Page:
I would like to give credit where credit is due. Videos are from YouTube and other sources such as NicoNico while Oricon rankings and other information are translated from the Japanese Wikipedia unless noted.

Wednesday, March 18, 2015

Yufu Terashima -- Campanula no Yuutsu (カンパニュラの憂鬱) / Neko ni Naritai! (猫になりたい!)

Yufu Terashima (寺嶋ゆふ) is an aidoru singer that was part of now-defunct “anti-aidoru” and subversive aidoru group BiS (short for “Brand New Idol Society”). Yeah, that’s it... an aidoru group with an anti-aidoru gimmick. She graduated from the group in 2013 and in the beginning of 2014 she started a solo career as a cute aidoru that is the exact opposite of her trashy BiS days.

“Campanula no Yuutsu”, the summer single released in August 2014, is a jazzy and breezy Latin song that fuses a rich arrangement (in my opinion, something a lot of Latin J-Pop songs lacks) with Yufu’s warm and delicate vocals. In fact, the song is so nice that reminds me of “Copacabana” (1978), an old and classic hit by Barry Manilow. I can’t really tell for sure, but it seems like composer and arranger rionos was inspired by Manilow’s Latin/Disco arrangement when creating “Campanula no Yuutsu”.

Although “Campanula no Yuutsu” comes chronologically first, my initial contact with Yufu Terashima was, in fact, with her third single, “Neko ni Naritai!”, which was released in december 2014. The title track, as the association with a cat induces, is a cute and fantasy-like aidoru pop tune with some 80s synthpop twists. On the top of it, the single also featured a cover of Madonna’s “Like a Virgin”... a true guilty pleasure with the synth-happy arrangement and Yufu’s terrible english.

Lyrics for “Campanula no Yuutsu” were written by Yufu herself, while music and arrangement were done by rionos. As for “Neko ni Naritai!” lyrics were written by Jane Sue (ジェーン・スー), while music and arrangement were also done by rionos.

"Campanula no Yuutsu" (left) and "Neko ni Naritai" (right)


  1. Hello, Marcos.

    I enjoyed both of Terashima's songs here with the slight edge going to "Campanula no Yuutsu". For a lady who was once in an anti-aidoru unit, she's done a good job persuading me that she's quite happy to be an aidoru. "Campanula" has got a good arrangement; it hooked me right from the start. I also have to say that the video was quite intriguing as well. I'm not sure if the director used some sort of filter but the video looked like it was filmed in the 1960s (aside from the CG effects) since I remember watching a few of those proto-music videos from that decade.

    "Neko ni Naritai" is also quite catchy and I have to admit that I have a certain bias since I'm a cat person! I am wondering about that cover of "Like A Virgin". :)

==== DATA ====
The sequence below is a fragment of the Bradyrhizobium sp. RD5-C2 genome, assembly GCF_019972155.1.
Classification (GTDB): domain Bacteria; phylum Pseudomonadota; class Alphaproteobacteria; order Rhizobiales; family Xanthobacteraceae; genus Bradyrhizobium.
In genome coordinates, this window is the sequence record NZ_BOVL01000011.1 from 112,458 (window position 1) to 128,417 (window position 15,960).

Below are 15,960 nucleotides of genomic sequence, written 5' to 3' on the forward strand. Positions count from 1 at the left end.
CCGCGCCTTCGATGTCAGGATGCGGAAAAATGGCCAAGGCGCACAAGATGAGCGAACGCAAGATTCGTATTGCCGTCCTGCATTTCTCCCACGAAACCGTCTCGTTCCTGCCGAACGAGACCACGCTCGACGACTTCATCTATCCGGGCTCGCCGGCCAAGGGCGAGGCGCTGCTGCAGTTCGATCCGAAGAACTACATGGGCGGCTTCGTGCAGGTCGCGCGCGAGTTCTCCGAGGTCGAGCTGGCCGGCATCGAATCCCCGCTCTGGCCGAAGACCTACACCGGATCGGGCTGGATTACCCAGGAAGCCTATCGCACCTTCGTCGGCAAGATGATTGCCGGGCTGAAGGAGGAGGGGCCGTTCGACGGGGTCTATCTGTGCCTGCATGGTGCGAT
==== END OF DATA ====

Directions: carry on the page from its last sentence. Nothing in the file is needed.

1. Yufu Terashima is one of the few artists I’m giving some serious attention right now. “Campanula no Yuutsu” is a strong song, while “Neko ni naritai!” acts more on the silly/funny side of things, which is not a bad thing even if my friends from the nihongo classes were not very excited after listening/watching it. Honestly, I don’t quite understand people who “loves” Japan, but don’t quite try to listen to its music (not necessarily aidoru, of course), but keep hearing just what they like to call “classic rock” and similar things.

      Back to Yufu, yesterday, I was reading some news about her and, surprisingly, she signed a major label contract recently. Now I’m looking forward to her new songs.

    2. Hi, Marcos.

      Good to hear from you. I hear you about some of those folks who just won't get into the music. I knew some people up here who simply had zero interest in any sort of music...didn't have a Walkman or a stereo or anything. From a guy who needs his music, that was a bit hard for me to understand.

      Congratulations to Yufu...looks like she's on her way to bigger and better things.

    3. Yeah, it’s very hard for me to understand as well. Maybe that’s because I grew up with different kinds of music (my father likes Rock from the 60s and 70s, while my mother likes popular Brazilian music and 80s American pop. Also, I listened to a lot of old songs from the 40s and 50s with my grandmother, mostly in Spanish or French, when she was still alive), so, just like you, I can’t imagine myself without my beloved songs. In fact, as I spend a big amount of time traveling by bus, the music becomes a necessity of my daily routine.

      Strangely enough, I know some persons that are not into anything. And as I don’t quite watch Hollywood movies or Brazilian soap operas, it becomes hard for me to talk to them after a while.

    4. I was also fortunate that my parents were into a variety of genres whether it be standards, enka, bossa nova and country music. I think that set the groundwork for my eventual dive into kayo kyoku.


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